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Atletico Madrid

Founded: 1903

Address: Paseo Virgen del Puerto, 67 Spain

Phone: (+34) 91 308 11 30 -

Fax: (+34) 91 310 39 81

Email: comunicacion@clubatleticodemadrid.com

Official URL: http://www.clubatleticodemadrid.com

Chairman: Enrique Cerezo

Club Director: Jesús García Pitarch

Stadium: Vicente Calderón - Madrid

Club History
Atlético de Madrid may have failed to justify lofty claims that they are Spain's 'third club' in recent seasons, but they are still considered one of la Primera's most glamorous outfits.

Founded in 1903 by Basque students living in the city, the team began as an extension of Athletic Club Bilbao and played in blue and white stripes under the name Athletic Madrid. Both Atleti, who also donned blue and white, and Athletic changed to the red and white stripes because mattress material was cheap and easily available at the time and was those colours, earning the Madrid club the nickname of los Colchoneros (the mattress makers).

Atlético broke all ties with their Basque founders in 1921, but retained the name and earned their first honours during the same decade before becoming founder members of the Spanish professional league in 1928. The 1930s brought a taste of how tough life could be in the top flight as Atleti were relegated in 1930 and then again in 1934 after a brief return to la Primera. A third descent was postponed in 1936 due to the outbreak of the Civil War.

A union with the Aviacón Nacional military club of Zaragoza came in 1939 and they played under the name Athletic Aviación de Madrid to win promotion a year later to the first division. At the start of the '40s a decree by Franco that the use of foreign names was forbidden forced the club to switch to Atlético. The military link was droppedin 1947 and Club Atlético de Madrid was born. The following decade saw the side enjoy their first taste of major silverware as Helenio Herrera guided Atleti to the 1950 and '51 first division titles. The club entered the European Cup in 1958, after finishing as runners-up in the league, with Real Madrid automatically qualifying as holders, but their cross-city rivals would prevent them from making an historic appearance in the final as they beat Atleti in the semis.

Revenge came quickly as el Real were beaten in the 1960 and '61 Copa del Generalísimo (now Copa del Rey) and in '62 Fiorentina were defeated as the Spaniards won the European Cup Winners' Cup. A year later they reached the final again but were hammerd 5-1 by a Jimmy Greaves-iinspired Tottenham Hotspur side in Rotterdam. Claims to be the country's second biggest club, instead of Barça, grew when Atlético won the 1966, '70, '73 and '77 titles in an era dominated by Real Madrid.

The team also finished as runners-up on three occasions and won the Cup again in '65, '75 and '76. Their most famous game, to date, came in 1974 when Atlético reached the European Cup final and took a domineering Bayern Munich side to a replay, which the Germans won. Bayern then refused to participate in the Intercontinental Cup and Atlético won the event after beating Argentinian outfit Independiente over two legs.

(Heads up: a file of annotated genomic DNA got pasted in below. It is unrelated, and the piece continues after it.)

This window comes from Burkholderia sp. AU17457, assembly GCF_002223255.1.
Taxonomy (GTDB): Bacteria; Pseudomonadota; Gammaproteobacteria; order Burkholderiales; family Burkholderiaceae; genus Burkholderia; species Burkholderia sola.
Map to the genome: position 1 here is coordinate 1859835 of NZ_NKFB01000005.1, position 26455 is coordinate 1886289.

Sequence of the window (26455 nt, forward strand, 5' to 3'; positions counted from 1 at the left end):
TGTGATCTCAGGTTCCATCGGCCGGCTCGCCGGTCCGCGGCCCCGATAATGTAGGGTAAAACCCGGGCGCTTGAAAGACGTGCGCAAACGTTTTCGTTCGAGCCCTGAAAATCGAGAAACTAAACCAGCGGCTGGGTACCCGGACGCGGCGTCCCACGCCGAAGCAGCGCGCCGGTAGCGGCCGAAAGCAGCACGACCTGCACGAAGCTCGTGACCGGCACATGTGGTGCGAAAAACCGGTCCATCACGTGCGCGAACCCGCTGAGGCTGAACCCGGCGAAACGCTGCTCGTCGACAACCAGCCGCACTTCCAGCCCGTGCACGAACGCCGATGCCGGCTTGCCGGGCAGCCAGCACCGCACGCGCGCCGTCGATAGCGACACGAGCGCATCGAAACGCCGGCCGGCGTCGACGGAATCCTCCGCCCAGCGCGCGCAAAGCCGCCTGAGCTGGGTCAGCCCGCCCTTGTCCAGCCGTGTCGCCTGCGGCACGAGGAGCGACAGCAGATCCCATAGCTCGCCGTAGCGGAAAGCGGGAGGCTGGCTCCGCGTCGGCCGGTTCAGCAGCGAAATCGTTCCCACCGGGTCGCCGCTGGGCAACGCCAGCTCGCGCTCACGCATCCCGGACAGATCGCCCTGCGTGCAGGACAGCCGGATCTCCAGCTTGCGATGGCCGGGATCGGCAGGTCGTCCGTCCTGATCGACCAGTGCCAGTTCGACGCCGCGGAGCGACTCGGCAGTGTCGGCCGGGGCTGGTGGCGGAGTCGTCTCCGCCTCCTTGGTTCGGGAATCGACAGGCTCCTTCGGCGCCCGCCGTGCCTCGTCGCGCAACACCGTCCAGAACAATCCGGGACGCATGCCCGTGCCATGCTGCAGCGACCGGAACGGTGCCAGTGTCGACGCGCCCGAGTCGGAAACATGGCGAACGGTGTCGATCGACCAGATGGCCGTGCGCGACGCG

During one of his four spells as coach of the team, former player Luis Aragonés guided Atleti to the title and cup double in 1985 with Hugo Sánchez scoring the goals before leaving for el Real. Two years later, arguably, the club's most famous figure in its history took power as Jésus Gil was named as president. Under the mercurial supremo, who was also the mayor of Marbella, the club won two cups before charging to the double once more in 1996.

Despite that success though catasrophe struck at the end of the 1999-2000 campaign when Atleti were relegated. It took three years to bounce back from where Gil described as 'Hell' and the club have not looked back. Gil passed away in 2004, but the battle for silverware has proved fruitless in recent seasons despite an incredible number of coaches and players coming and going.

In the summer of 2006, Mexican coach Javier Aguirre was appointed as coach and another new era was promised, but he eventually departed due to poor results following a promising start, with star striker Fernando Torres also leaving to join Liverpool.

As usual, coaches kept on coming and going. Quique Sanchez Flores looked like he may be around for a while after leading the side to the Europa League and Uefa Super Cup win over Inter - as well as Copa del Rey final which they lost to Sevilla. But there was more disappointment the next season and Sanchez Flores was followed out of the club by star striker Sergio Aguero, who left to join Manchester City.
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